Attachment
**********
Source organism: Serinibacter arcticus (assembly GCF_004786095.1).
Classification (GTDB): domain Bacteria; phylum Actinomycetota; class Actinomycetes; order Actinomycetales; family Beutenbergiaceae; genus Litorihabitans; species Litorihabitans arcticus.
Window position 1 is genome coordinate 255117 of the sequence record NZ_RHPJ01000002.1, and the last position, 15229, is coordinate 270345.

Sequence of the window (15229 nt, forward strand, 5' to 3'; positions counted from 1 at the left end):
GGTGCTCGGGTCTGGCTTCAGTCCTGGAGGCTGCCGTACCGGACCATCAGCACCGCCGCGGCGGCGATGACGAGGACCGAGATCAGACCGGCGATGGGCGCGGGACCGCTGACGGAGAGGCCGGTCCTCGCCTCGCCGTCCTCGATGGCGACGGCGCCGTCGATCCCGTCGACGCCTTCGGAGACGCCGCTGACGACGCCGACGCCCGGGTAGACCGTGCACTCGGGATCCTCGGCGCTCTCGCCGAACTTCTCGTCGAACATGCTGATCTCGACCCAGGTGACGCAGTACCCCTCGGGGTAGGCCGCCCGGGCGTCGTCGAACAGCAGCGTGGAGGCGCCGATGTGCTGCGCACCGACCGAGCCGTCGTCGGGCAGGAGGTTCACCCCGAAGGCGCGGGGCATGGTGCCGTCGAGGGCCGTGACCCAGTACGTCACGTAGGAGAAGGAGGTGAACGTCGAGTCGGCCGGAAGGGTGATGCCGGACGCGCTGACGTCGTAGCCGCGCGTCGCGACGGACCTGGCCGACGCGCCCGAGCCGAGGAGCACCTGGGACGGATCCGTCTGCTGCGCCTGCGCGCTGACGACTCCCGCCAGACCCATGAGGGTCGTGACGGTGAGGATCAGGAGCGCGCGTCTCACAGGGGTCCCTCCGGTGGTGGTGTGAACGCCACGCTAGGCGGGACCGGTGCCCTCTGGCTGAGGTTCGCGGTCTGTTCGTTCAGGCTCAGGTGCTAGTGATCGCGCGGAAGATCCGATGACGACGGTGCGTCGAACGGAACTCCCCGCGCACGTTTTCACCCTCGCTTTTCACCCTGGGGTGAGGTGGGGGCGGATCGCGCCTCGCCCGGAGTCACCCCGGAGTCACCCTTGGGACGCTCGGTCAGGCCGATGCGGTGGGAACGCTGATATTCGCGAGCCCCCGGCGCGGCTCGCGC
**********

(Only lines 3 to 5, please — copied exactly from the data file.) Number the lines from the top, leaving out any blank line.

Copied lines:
Window position 1 is genome coordinate 255117 of the sequence record NZ_RHPJ01000002.1, and the last position, 15229, is coordinate 270345.

Sequence of the window (15229 nt, forward strand, 5' to 3'; positions counted from 1 at the left end):
GGTGCTCGGGTCTGGCTTCAGTCCTGGAGGCTGCCGTACCGGACCATCAGCACCGCCGCGGCGGCGATGACGAGGACCGAGATCAGACCGGCGATGGGCGCGGGACCGCTGACGGAGAGGCCGGTCCTCGCCTCGCCGTCCTCGATGGCGACGGCGCCGTCGATCCCGTCGACGCCTTCGGAGACGCCGCTGACGACGCCGACGCCCGGGTAGACCGTGCACTCGGGATCCTCGGCGCTCTCGCCGAACTTCTCGTCGAACATGCTGATCTCGACCCAGGTGACGCAGTACCCCTCGGGGTAGGCCGCCCGGGCGTCGTCGAACAGCAGCGTGGAGGCGCCGATGTGCTGCGCACCGACCGAGCCGTCGTCGGGCAGGAGGTTCACCCCGAAGGCGCGGGGCATGGTGCCGTCGAGGGCCGTGACCCAGTACGTCACGTAGGAGAAGGAGGTGAACGTCGAGTCGGCCGGAAGGGTGATGCCGGACGCGCTGACGTCGTAGCCGCGCGTCGCGACGGACCTGGCCGACGCGCCCGAGCCGAGGAGCACCTGGGACGGATCCGTCTGCTGCGCCTGCGCGCTGACGACTCCCGCCAGACCCATGAGGGTCGTGACGGTGAGGATCAGGAGCGCGCGTCTCACAGGGGTCCCTCCGGTGGTGGTGTGAACGCCACGCTAGGCGGGACCGGTGCCCTCTGGCTGAGGTTCGCGGTCTGTTCGTTCAGGCTCAGGTGCTAGTGATCGCGCGGAAGATCCGATGACGACGGTGCGTCGAACGGAACTCCCCGCGCACGTTTTCACCCTCGCTTTTCACCCTGGGGTGAGGTGGGGGCGGATCGCGCCTCGCCCGGAGTCACCCCGGAGTCACCCTTGGGACGCTCGGTCAGGCCGATGCGGTGGGAACGCTGATATTCGCGAGCCCCCGGCGCGGCTCGCGC